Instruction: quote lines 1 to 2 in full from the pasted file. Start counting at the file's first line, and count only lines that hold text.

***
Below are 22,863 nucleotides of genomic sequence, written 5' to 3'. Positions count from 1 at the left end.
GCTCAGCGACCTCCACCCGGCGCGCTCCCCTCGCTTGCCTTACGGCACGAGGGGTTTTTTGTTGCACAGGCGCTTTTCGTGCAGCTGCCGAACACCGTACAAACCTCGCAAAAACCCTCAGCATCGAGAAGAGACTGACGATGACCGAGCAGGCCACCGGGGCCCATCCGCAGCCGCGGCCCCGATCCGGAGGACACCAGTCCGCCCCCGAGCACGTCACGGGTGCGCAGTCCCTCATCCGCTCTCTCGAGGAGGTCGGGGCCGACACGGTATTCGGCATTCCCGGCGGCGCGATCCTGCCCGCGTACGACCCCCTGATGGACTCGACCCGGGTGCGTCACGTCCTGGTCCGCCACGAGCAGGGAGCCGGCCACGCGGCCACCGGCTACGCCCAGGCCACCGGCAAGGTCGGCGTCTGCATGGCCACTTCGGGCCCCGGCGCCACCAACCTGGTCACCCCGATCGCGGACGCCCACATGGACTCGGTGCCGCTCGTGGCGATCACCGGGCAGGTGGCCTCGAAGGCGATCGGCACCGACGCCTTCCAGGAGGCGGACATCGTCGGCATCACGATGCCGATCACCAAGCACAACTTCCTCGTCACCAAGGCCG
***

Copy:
Below are 22,863 nucleotides of genomic sequence, written 5' to 3'. Positions count from 1 at the left end.
GCTCAGCGACCTCCACCCGGCGCGCTCCCCTCGCTTGCCTTACGGCACGAGGGGTTTTTTGTTGCACAGGCGCTTTTCGTGCAGCTGCCGAACACCGTACAAACCTCGCAAAAACCCTCAGCATCGAGAAGAGACTGACGATGACCGAGCAGGCCACCGGGGCCCATCCGCAGCCGCGGCCCCGATCCGGAGGACACCAGTCCGCCCCCGAGCACGTCACGGGTGCGCAGTCCCTCATCCGCTCTCTCGAGGAGGTCGGGGCCGACACGGTATTCGGCATTCCCGGCGGCGCGATCCTGCCCGCGTACGACCCCCTGATGGACTCGACCCGGGTGCGTCACGTCCTGGTCCGCCACGAGCAGGGAGCCGGCCACGCGGCCACCGGCTACGCCCAGGCCACCGGCAAGGTCGGCGTCTGCATGGCCACTTCGGGCCCCGGCGCCACCAACCTGGTCACCCCGATCGCGGACGCCCACATGGACTCGGTGCCGCTCGTGGCGATCACCGGGCAGGTGGCCTCGAAGGCGATCGGCACCGACGCCTTCCAGGAGGCGGACATCGTCGGCATCACGATGCCGATCACCAAGCACAACTTCCTCGTCACCAAGGCCG